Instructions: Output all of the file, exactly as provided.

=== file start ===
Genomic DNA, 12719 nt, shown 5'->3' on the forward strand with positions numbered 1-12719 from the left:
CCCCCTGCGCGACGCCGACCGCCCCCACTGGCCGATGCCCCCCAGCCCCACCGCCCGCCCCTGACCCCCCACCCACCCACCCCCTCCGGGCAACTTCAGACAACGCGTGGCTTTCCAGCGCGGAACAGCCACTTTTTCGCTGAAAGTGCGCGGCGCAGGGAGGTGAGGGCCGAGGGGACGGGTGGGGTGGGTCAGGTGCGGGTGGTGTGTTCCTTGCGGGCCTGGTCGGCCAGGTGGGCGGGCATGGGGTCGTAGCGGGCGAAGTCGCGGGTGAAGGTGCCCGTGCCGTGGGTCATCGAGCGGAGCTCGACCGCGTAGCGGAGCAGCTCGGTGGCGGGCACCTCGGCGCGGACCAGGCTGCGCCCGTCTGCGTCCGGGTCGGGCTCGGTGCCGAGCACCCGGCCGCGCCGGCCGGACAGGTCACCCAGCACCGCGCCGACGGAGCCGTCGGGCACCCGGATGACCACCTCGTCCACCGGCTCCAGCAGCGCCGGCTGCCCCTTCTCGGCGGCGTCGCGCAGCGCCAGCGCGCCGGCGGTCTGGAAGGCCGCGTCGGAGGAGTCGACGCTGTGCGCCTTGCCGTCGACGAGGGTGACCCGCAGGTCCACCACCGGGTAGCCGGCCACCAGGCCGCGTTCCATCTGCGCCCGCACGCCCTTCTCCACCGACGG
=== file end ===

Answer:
Genomic DNA, 12719 nt, shown 5'->3' on the forward strand with positions numbered 1-12719 from the left:
CCCCCTGCGCGACGCCGACCGCCCCCACTGGCCGATGCCCCCCAGCCCCACCGCCCGCCCCTGACCCCCCACCCACCCACCCCCTCCGGGCAACTTCAGACAACGCGTGGCTTTCCAGCGCGGAACAGCCACTTTTTCGCTGAAAGTGCGCGGCGCAGGGAGGTGAGGGCCGAGGGGACGGGTGGGGTGGGTCAGGTGCGGGTGGTGTGTTCCTTGCGGGCCTGGTCGGCCAGGTGGGCGGGCATGGGGTCGTAGCGGGCGAAGTCGCGGGTGAAGGTGCCCGTGCCGTGGGTCATCGAGCGGAGCTCGACCGCGTAGCGGAGCAGCTCGGTGGCGGGCACCTCGGCGCGGACCAGGCTGCGCCCGTCTGCGTCCGGGTCGGGCTCGGTGCCGAGCACCCGGCCGCGCCGGCCGGACAGGTCACCCAGCACCGCGCCGACGGAGCCGTCGGGCACCCGGATGACCACCTCGTCCACCGGCTCCAGCAGCGCCGGCTGCCCCTTCTCGGCGGCGTCGCGCAGCGCCAGCGCGCCGGCGGTCTGGAAGGCCGCGTCGGAGGAGTCGACGCTGTGCGCCTTGCCGTCGACGAGGGTGACCCGCAGGTCCACCACCGGGTAGCCGGCCACCAGGCCGCGTTCCATCTGCGCCCGCACGCCCTTCTCCACCGACGG